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Below is selected code from one of 5 classes for this assignment.

Each class must have a equals() method that can compare an object of its class to an object of any and all of the 5 classes.

My strategy is to convert each object value to a double for the sake of precision.

As each Class extends Number each class has a doubleValue() method to utilize.

the code would not compile unless I typecasted x to RationalN before executing doubleValue()

but when executing the code it complains when a object of another class is compared as it can't be typecasted to that Class.

I where do I go from here?

        public class RationalN extends Number{
          private int numerator;
          private int denominator;

          public RationalN(int x, int y){
            if (y == 0){
              throw new ArithmeticException("cannot devide by zero");
            } else {
              this.numerator=x;
              this.denominator=y;
            }
          }

          public double doubleValue(){
            double value = (double)numerator/(double)denominator;
            return (double)value;
          }

          public boolean equals(Object x){
            if (((RationalN)x).doubleValue() == this.doubleValue()){
                  return true;
                } else {
                  return false;
          }
        }
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what classes are you ready to accept as being valid arguments to the equals() function? –  Dmitry Beransky Nov 8 '11 at 23:10
    
You want to make sure that x has the same class as this. If x is not null and x.getClass() == this.getClass() then they're of the same class. If your class is final, instanceof will work too. –  Mike Samuel Nov 8 '11 at 23:11
    
Do the other classes extend java.lang.Number as well? What about the other abstract methods that the superclass Number requires to be implemented ? –  Gevorg Nov 8 '11 at 23:13
    
Do think you meant to say Overriding the equals() method. –  Bhesh Gurung Nov 8 '11 at 23:16
    
@DmitryBeransky: I believe we are only being tested on the 5 classes we create, but compatibility with String would be useful. –  Ocasta Eshu Nov 8 '11 at 23:34

2 Answers 2

up vote 3 down vote accepted

From what I get from your post, you want to check in equals whether the numeric value represented by your object equals the numeric value of the argument object. Therefore, comparing the classes is not appropriate. Instead, your equals() method has too look something like this:

public boolean equals(Object x) {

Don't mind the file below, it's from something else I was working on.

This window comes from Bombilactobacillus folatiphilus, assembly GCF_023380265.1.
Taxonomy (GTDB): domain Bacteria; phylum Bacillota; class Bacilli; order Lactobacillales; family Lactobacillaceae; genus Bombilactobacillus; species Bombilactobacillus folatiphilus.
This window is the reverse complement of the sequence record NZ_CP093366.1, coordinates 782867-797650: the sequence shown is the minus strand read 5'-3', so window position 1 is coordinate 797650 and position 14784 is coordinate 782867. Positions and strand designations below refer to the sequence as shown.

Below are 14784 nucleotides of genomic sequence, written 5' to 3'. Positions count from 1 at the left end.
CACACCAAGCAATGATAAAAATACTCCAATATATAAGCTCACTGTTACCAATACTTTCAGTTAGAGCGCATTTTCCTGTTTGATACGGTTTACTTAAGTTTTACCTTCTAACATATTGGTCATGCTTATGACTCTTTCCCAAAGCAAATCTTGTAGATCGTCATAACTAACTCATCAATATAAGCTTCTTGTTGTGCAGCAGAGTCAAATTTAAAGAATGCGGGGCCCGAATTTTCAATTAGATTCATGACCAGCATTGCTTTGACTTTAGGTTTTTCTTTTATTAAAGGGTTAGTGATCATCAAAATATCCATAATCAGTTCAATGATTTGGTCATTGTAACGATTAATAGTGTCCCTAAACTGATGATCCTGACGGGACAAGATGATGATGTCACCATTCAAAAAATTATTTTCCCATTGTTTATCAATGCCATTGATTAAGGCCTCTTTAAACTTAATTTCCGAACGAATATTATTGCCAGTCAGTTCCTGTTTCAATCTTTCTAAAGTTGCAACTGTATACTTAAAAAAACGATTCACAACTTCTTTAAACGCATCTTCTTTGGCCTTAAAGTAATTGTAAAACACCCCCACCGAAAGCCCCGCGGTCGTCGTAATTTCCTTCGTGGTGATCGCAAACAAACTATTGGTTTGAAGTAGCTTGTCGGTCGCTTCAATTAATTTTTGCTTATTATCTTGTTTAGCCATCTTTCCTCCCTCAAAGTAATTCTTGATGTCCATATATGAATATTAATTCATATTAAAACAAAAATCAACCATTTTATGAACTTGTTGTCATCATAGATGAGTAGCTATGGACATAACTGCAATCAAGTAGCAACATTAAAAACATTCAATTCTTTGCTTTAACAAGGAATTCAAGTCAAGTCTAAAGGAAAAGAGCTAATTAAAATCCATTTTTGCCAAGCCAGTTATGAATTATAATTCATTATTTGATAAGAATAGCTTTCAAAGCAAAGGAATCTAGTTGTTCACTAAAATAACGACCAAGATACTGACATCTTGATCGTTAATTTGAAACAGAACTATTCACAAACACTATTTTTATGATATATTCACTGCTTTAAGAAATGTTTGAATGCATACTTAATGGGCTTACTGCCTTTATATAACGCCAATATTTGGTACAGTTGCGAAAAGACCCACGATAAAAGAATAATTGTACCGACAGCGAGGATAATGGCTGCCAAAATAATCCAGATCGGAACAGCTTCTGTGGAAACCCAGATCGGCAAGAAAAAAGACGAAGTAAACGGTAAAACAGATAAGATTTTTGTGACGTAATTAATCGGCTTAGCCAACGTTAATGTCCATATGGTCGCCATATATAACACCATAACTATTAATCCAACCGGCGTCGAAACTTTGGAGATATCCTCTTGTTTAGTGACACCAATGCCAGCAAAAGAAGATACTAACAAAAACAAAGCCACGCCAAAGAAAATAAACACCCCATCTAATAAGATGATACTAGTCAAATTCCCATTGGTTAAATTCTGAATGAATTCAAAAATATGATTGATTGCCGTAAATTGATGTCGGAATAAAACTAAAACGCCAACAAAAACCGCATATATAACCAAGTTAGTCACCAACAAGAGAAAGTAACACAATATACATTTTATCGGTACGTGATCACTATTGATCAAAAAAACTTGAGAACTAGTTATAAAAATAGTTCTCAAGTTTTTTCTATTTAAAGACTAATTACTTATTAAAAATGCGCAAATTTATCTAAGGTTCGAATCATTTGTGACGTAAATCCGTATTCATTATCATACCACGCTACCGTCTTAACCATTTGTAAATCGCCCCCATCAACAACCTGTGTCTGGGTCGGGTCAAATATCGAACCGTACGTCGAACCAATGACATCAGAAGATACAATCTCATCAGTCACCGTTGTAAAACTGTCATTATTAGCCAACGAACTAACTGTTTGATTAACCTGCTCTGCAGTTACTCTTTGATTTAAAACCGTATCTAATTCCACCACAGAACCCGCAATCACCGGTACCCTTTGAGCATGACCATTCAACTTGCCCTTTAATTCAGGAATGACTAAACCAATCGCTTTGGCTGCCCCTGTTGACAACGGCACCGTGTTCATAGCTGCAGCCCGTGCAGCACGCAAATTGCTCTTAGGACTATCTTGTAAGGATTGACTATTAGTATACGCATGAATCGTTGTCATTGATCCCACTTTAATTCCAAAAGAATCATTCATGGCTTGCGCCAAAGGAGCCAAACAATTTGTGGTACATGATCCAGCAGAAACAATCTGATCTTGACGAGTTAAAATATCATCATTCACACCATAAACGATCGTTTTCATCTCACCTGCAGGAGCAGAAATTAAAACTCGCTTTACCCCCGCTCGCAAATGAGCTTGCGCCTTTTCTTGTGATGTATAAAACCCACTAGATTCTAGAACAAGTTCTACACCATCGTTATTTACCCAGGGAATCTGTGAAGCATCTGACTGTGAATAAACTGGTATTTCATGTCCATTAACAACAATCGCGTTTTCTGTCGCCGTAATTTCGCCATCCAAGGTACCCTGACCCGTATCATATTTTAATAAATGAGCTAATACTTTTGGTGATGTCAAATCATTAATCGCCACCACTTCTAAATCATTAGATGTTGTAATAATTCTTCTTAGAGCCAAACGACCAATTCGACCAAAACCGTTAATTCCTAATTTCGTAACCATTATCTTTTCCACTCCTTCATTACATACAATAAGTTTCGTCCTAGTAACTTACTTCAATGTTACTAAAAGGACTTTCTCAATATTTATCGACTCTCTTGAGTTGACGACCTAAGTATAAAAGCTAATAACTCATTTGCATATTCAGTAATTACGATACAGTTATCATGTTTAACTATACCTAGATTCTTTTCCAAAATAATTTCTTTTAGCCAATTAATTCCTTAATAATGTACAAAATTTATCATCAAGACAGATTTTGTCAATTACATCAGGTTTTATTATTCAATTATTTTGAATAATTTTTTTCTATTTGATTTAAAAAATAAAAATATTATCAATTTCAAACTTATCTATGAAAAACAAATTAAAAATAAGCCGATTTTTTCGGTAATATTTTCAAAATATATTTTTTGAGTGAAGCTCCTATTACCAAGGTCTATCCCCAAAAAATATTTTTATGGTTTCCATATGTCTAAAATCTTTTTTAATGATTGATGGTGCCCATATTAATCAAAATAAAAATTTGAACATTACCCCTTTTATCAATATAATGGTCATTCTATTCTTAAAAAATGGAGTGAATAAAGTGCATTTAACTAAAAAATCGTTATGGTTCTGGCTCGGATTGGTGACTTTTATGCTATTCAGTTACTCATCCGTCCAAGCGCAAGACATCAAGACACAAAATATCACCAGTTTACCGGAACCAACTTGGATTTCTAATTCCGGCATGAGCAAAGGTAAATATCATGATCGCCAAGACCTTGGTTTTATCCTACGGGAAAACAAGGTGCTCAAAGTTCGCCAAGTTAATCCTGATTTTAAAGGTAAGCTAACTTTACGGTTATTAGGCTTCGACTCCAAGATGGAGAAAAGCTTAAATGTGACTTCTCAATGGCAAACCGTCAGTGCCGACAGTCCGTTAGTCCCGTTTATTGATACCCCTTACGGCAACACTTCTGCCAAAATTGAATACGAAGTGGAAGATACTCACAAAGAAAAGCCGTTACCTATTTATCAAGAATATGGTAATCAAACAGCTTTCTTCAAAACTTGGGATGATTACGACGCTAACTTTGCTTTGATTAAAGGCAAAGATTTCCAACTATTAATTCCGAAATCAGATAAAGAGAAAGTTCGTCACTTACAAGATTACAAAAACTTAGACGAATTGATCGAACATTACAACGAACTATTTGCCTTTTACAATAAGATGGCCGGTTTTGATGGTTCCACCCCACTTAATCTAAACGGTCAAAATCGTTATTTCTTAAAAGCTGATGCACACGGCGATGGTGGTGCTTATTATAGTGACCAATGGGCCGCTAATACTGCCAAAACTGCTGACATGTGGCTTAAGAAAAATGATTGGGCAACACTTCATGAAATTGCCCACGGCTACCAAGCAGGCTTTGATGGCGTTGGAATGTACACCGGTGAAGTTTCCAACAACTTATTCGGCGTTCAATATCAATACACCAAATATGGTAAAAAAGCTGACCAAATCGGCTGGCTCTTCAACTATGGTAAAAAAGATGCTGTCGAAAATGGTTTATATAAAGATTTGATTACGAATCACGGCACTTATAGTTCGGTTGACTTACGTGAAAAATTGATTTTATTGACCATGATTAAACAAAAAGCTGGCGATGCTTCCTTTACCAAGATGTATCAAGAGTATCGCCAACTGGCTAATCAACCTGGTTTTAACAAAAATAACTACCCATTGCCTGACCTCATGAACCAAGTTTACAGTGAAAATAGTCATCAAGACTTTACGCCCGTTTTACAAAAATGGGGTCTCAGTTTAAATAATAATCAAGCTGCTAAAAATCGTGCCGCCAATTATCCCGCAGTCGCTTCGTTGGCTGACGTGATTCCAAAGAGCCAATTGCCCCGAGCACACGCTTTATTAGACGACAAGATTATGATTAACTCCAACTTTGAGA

if(this == x)
        return true;
    if(x == null)
        return false;
    if(!(x instanceof Number))
        return false;
    Number n = (Number)x;
    return (n.doubleValue() == this.doubleValue());
}

This, however, violates the equals() contract: new RationalN(1, 1).equals(new Integer(1)) would return true, but new Integer(1).equals(new RationalN(1, 1)); wouldn't - the above equals() method violates symmetry. It would therefore be appropriate to introduce an abstract class implementing Number (say, MyNumber) which is extended only by your five classes and implements equals() in the above fashion (using instanceof MyNumber).

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+1 for mentioning the violation of the equals contract –  Dean Povey Nov 8 '11 at 23:27

edit: I just realized that number has doubleValue() as an abstract method in the Number class. Ok this is perfect. Just implement equals in all five classes like this. Alternatively if Number is not required as an abstract class, then read below to see that you can create your own abstract class that implements equals() and save duplicated code.

public boolean equals(Object x)
{
  if(x instanceof Number == false)
    return false;

  Number other = (Number) x;

  return other.doubleValue() == doubleValue();
}

The reason why you can't do what you are doing in your equals is because you are casting whatever you are trying to compare against to a RationalN class. When this is done to a class that is not a RationalN, this results in a ClassCastException.

Since all classes extend Number and doubleValue() is declared as a method available to Number, you can now cast those classes to Number (if they are an instance of Number) and then access the method from there.

I hope this makes sense. I encourage you to read up on interfaces and polymorphism.

edit: As an aside, if you are not required to extend Number, you can create an abstract class which has the abstract method doubleValue(), and then you can provide a concrete implementation of equals(that I provided above) in the abstract class. Then have all five of your classes extend the abstract class. They would each then implement their own version of doubleValue(), but would share the equals() defined in your abstract class, and thus eliminate copy/paste of the equals() into all five classes. This would be the ideal route if you did not have to extend Number.

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I like this, however we are not permitted to utilize interfaces for the purposes of this assignment. Thanks! –  Ocasta Eshu Nov 8 '11 at 23:37

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